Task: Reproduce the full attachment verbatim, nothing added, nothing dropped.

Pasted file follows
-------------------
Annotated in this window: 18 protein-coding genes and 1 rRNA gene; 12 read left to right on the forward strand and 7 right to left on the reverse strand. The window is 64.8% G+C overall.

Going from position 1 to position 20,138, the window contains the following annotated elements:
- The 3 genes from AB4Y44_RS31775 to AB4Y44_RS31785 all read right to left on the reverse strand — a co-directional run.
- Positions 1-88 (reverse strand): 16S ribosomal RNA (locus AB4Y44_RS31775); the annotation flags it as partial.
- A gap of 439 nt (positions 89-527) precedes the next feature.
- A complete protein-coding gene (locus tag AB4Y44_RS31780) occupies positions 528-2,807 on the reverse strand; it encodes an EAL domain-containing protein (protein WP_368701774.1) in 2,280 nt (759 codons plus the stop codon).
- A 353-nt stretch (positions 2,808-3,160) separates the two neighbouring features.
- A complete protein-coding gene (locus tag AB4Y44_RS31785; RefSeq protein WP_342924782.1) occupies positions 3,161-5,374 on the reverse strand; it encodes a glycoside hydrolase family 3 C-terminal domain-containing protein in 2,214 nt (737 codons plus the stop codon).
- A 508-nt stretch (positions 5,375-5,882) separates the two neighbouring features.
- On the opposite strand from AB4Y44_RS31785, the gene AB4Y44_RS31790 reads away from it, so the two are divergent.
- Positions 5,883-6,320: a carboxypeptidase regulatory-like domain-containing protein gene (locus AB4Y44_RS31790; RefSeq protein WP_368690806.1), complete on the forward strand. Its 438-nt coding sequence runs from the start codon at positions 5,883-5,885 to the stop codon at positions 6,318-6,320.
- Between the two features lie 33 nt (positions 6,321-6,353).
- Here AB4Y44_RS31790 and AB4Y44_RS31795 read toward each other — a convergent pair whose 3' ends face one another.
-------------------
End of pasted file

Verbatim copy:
Annotated in this window: 18 protein-coding genes and 1 rRNA gene; 12 read left to right on the forward strand and 7 right to left on the reverse strand. The window is 64.8% G+C overall.

Going from position 1 to position 20,138, the window contains the following annotated elements:
- The 3 genes from AB4Y44_RS31775 to AB4Y44_RS31785 all read right to left on the reverse strand — a co-directional run.
- Positions 1-88 (reverse strand): 16S ribosomal RNA (locus AB4Y44_RS31775); the annotation flags it as partial.
- A gap of 439 nt (positions 89-527) precedes the next feature.
- A complete protein-coding gene (locus tag AB4Y44_RS31780) occupies positions 528-2,807 on the reverse strand; it encodes an EAL domain-containing protein (protein WP_368701774.1) in 2,280 nt (759 codons plus the stop codon).
- A 353-nt stretch (positions 2,808-3,160) separates the two neighbouring features.
- A complete protein-coding gene (locus tag AB4Y44_RS31785; RefSeq protein WP_342924782.1) occupies positions 3,161-5,374 on the reverse strand; it encodes a glycoside hydrolase family 3 C-terminal domain-containing protein in 2,214 nt (737 codons plus the stop codon).
- A 508-nt stretch (positions 5,375-5,882) separates the two neighbouring features.
- On the opposite strand from AB4Y44_RS31785, the gene AB4Y44_RS31790 reads away from it, so the two are divergent.
- Positions 5,883-6,320: a carboxypeptidase regulatory-like domain-containing protein gene (locus AB4Y44_RS31790; RefSeq protein WP_368690806.1), complete on the forward strand. Its 438-nt coding sequence runs from the start codon at positions 5,883-5,885 to the stop codon at positions 6,318-6,320.
- Between the two features lie 33 nt (positions 6,321-6,353).
- Here AB4Y44_RS31790 and AB4Y44_RS31795 read toward each other — a convergent pair whose 3' ends face one another.